•Analyze causes and eliminate trivial and/or frivolous ideas.

•Rank causes and circle the most likely ones for further consideration and study.

•Investigate the circled causes. Use other techniques to gather data and prioritize findings.

GUIDELINES
•Try not to go beyond the span of control of the group.

•Promote participation by everyone concerned.

•Keep chart up to date so it can be used throughout the improveme nt cycle.

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PEOPLE MACHINES MEASUREMENT

Questions to Ask When Performing RCA


PROBLEM

• PEOPLE
– Was the document properly interpreted? MATERIAL METHODS ENVIRONMENT

– Was the information properly disseminated?


– Did the recipient understand the information?
– Was the proper training to perform the task administered to the person?
– Was too much judgment required to perform the task?
– Were guidelines for judgment available?
– Did the environment influence the actions of the individual?
– Are there distractions in the workplace?
– Is fatigue a mitigating factor?
– How much experience does the individual have in performing this task?
• MACHINES
– Was the correct tool used?
– Is the equipment affected by the environment?
– Is the equipment being properly maintained (i.e., daily/weekly/monthly preventative
maintenance schedule)
– Was the machine properly programmed?
– Is the tooling/fixturing adequate for the job?
– Does the machine have an adequate guard?
– Was the tooling used within its capabilities and limitations?
– Are all controls including emergency stop button clearly labeled and/or color coded or size
differentiated?
– Is the machine the right application for the given job? 23
PEOPLE MACHINES MEASUREMENT

Questions to Ask When Performing RCA


PROBLEM

u MEASUREMENT MATERIAL METHODS ENVIRONMENT

– Does the gage have a valid calibration date?


– Was the proper gage used to measure the part, process, chemical, compound, etc.?
– Was a gage capability study ever performed?
– Do measurements vary significantly from operator to operator?
– Do operators have a tough time using the prescribed gage?
– Is the gage fixturing adequate?
– Does the gage have proper measurement resolution?
– Did the environment influence the measurements taken?
u MATERIAL
– Is a Material Safety Data Sheet (MSDS) readily available?
– Was the material properly tested?
– Was the material substituted?
– Is the supplier’s process defined and controlled?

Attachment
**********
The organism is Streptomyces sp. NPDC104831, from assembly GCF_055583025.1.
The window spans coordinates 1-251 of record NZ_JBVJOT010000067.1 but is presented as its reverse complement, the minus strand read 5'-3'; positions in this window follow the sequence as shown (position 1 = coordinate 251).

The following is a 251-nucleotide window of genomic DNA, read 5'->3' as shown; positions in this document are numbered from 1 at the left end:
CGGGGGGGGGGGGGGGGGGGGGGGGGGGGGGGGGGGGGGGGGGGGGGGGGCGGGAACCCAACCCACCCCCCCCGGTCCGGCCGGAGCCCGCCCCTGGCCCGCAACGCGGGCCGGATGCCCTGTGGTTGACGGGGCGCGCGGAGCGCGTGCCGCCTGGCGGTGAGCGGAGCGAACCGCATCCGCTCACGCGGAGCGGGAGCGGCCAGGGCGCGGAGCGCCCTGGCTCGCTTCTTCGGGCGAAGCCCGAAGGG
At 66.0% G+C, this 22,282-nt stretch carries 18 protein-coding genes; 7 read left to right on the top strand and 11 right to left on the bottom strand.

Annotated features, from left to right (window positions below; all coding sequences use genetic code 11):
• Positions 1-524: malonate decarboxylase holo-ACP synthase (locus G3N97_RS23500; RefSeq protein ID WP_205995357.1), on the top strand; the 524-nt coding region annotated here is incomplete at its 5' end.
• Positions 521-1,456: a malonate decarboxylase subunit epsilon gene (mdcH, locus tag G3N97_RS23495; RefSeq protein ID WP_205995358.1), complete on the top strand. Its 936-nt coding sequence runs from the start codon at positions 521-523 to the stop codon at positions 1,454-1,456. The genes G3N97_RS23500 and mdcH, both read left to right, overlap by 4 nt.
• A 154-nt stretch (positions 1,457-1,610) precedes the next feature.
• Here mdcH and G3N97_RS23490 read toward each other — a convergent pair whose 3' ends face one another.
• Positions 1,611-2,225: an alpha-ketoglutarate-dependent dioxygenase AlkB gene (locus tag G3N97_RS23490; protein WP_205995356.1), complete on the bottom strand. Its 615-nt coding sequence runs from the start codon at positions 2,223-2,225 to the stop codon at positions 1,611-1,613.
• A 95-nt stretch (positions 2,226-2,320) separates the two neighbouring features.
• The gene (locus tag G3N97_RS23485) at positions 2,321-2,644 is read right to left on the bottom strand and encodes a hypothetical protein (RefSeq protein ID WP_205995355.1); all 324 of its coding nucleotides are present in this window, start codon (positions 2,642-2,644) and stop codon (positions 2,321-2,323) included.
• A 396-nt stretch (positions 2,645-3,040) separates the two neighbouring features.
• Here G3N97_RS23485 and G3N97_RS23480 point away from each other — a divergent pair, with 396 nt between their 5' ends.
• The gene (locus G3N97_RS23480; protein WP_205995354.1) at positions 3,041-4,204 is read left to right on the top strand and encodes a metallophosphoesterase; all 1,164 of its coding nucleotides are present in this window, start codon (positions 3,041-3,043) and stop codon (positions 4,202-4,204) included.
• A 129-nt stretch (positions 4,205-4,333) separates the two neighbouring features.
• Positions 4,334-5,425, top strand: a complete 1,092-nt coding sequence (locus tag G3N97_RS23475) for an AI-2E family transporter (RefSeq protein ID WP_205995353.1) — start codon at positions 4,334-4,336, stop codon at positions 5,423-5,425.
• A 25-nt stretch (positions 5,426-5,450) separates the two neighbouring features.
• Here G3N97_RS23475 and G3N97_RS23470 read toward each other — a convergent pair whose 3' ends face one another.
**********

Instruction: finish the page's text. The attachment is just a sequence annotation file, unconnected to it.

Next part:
– Were quality requirements adequate for part function?
– Was the material contaminated?
– Was the material handled properly (stored, dispensed, used & disposed)?
u ENVIRONMENT
– Is the process affected by temperature changes over the course of a day?
– Is the process affected by humidity, vibration, noise, lighting, etc.?
– Does the process run in a controlled environment?
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PEOPLE MACHINES MEASUREMENT

Questions to Ask When Performing RCA


PROBLEM

MATERIAL METHODS ENVIRONMENT

u METHODS
– Was the canister, barrel, etc. labeled properly?
– Were the workers trained properly in the procedure?
– Was the testing performed statistically significant?
– Have I tested for true root cause data?
– How many “if necessary” and “approximately” phrases are found in this process?
– Was this a process generated by an Integrated Product Development (IPD) Team?
– Was the IPD Team properly represented?
– Did the IPD Team employ Design for Environmental (DFE) principles?
– Has a capability study ever been performed for this process?
– Is the process under Statistical Process Control (SPC)?
– Are the work instructions clearly written?
– Are mistake-proofing devices/techniques employed?
– Are the work instructions complete?
– Is the tooling adequately designed and controlled?
– Is handling/packaging adequately specified?
– Was the process changed?
– Was the design changed?
– Was a process Failure Modes Effects Analysis (FMEA) ever performed?
– Was adequate sampling done?
– Are features of the process critical to safety clearly spelled out to the Operator?
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Fishbone Diagram Exercise

PEOPLE METHODS MEASUREMENT

CHALLENGE:
HIT CONSISTENTLY
A FASTBALL BETWEEN
85-95 MPH.

MACHINES MATERIALS ENVIRONMENT

Q.) What are the factors that drive hitting a baseball?


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Asking Why: sometimes Simple, sometimes Complex
Root Cause Analysis sometimes requires the additional resources.

Expert Lab
Complex, High-Tech
Equipment Component
Failed

Failure Analysis Lab,


More Sophisticated Circuit Board
Equipment Malfunctioned

Sophisticated Tools or
Analysis Equipment
Controller Failed
Resources

Simple Tools
Hose Disconnected

1 Person Not Plugged In


(Brainpower)

Complexity
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Summary
• Root Cause Analysis is a method to focus our efforts on the true
“Root Causes” of escapes, so that we truly prevent their
reoccurrence.
• Root Cause Analysis helps us reduce turnbacks and frustration,
maintain customer satisfaction, and reduce costs significantly.
• Each problem is an opportunity. It contains the information
needed to eliminate the problem. But to identify the root cause, we
have to ask “Why?” over and over, until we reach it.